New study confirms: Chirping works

A study by the University of Exeter concludes that nature sounds have a positive effect on our mental health. Data from over 7,500 people were collected as part of the BBC’s “Forest 404” programme. The result: birdsong is particularly good at relieving stress and preventing mental fatigue. We present the most important facts.

In the current study, a selection of nature sounds was played to the test persons. They came from the categories of forests, coastal areas, rural regions and underwater. Each sound was rated according to its ability to relieve stress and fatigue. The best ratings were given to the sounds of nature in the forests. Above all, the chirping of birds. They are particularly well suited to intuitively relax us and have a refreshing effect.

Birdsong is particularly relaxing

The chirping of exotic birds from the rainforest offers the greatest potential for relaxation. The song of native songbirds came in second. The researchers played the song of the blackbird, whose chirping was also found to be very relaxing. This was followed by nature sounds from the beach, then sounds from the countryside and finally underwater sounds. It is important that the animal voices are authentically embedded in their natural environment in order to work well.

Tweeting strengthens environmental awareness

Experiencing the positive sound effects contributed to a better understanding of natural sounds. In addition to the positive effects on their well-being, the test persons were also asked to indicate how high their motivation was to protect the natural environment from which the sounds originate. The higher the effect, the higher the willingness to protect the environment. Here, too, the rainforest was in the lead, followed by native forests, the coast, the sea and rural areas. The effect of nature sounds thus increases well-being and at the same time environmental awareness.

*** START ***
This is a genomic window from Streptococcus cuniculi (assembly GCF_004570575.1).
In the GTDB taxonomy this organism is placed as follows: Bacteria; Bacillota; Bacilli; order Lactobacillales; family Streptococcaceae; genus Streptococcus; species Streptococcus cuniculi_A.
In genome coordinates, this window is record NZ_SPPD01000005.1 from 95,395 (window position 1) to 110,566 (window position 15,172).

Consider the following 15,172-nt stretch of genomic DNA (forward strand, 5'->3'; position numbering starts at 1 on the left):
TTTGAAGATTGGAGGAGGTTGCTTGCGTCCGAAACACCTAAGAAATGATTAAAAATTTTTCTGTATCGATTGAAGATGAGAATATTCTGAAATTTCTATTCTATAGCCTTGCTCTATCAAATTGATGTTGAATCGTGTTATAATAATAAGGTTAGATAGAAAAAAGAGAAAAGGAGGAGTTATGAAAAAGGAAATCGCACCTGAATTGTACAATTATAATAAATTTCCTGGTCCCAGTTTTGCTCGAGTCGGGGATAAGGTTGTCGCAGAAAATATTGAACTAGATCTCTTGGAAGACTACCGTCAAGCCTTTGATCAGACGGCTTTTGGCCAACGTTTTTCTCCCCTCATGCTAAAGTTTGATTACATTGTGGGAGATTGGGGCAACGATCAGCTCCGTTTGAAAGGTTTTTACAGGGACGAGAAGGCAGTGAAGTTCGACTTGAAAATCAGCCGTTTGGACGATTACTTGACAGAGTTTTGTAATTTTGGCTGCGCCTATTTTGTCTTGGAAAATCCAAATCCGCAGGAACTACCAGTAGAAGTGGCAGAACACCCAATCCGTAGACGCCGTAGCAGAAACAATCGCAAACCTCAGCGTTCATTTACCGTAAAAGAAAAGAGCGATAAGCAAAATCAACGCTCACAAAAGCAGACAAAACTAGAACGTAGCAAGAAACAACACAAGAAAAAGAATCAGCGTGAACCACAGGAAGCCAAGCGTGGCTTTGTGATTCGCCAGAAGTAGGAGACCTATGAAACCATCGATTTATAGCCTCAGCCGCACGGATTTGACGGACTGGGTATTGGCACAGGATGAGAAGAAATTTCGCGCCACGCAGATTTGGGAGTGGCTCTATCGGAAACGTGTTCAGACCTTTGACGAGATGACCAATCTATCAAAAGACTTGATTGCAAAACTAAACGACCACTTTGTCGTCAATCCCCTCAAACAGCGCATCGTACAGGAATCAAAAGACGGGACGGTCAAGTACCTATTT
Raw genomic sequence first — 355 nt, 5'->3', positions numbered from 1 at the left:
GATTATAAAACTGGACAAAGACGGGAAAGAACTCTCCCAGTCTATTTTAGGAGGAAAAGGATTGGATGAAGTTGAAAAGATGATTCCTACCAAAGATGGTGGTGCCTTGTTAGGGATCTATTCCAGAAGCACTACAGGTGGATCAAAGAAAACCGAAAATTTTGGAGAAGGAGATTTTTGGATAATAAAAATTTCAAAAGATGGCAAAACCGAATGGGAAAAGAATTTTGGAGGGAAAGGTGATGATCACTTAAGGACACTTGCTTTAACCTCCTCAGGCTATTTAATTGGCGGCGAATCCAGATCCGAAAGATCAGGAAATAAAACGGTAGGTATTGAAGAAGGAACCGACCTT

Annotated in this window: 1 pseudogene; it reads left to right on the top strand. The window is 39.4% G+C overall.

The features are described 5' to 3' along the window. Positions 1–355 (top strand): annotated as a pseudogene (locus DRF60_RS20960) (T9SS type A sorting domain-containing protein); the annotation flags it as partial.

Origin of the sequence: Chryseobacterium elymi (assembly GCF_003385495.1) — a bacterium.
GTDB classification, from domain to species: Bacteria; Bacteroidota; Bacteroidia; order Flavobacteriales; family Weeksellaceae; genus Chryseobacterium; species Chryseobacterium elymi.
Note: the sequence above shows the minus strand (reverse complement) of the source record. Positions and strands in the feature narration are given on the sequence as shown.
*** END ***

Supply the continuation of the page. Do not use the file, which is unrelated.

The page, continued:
More intensive use of sound effects

One of the recommendations of the study is to make better use of the proven effects of nature sounds. One possibility is to set up public nature zones where sounds are consciously used to relax and recharge one’s batteries. Biophony, i.e. the acoustics of a natural environment, should in future serve as an indicator of the health of the ecosystem. The more diverse the natural sounds, the more vital it is, and the more diverse the effects. Thus, Biophony should also be used to make urban living spaces more liveable for all. In addition to visual aspects, more acoustic aspects should be considered in public spaces.

Strengthening the connection to nature again

The University of Exeter study is part of the award-winning BBC series “Forest 404”, which combines factual, fictional and experimental elements in an interdisciplinary way. In this way, it makes scientific findings accessible to a broad audience. One of the creators’ goals is to strengthen people’s connection to nature again in our highly mechanised world. For the all too human reason: because we best protect what we know and love.

Curious about more details? You can access the complete study via the link below.

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Thanks blackbird!

True talent prevails. In a recent study by the University of Exeter, the blackbird's song comes out on top when it comes to relaxation and health-promoting effects.

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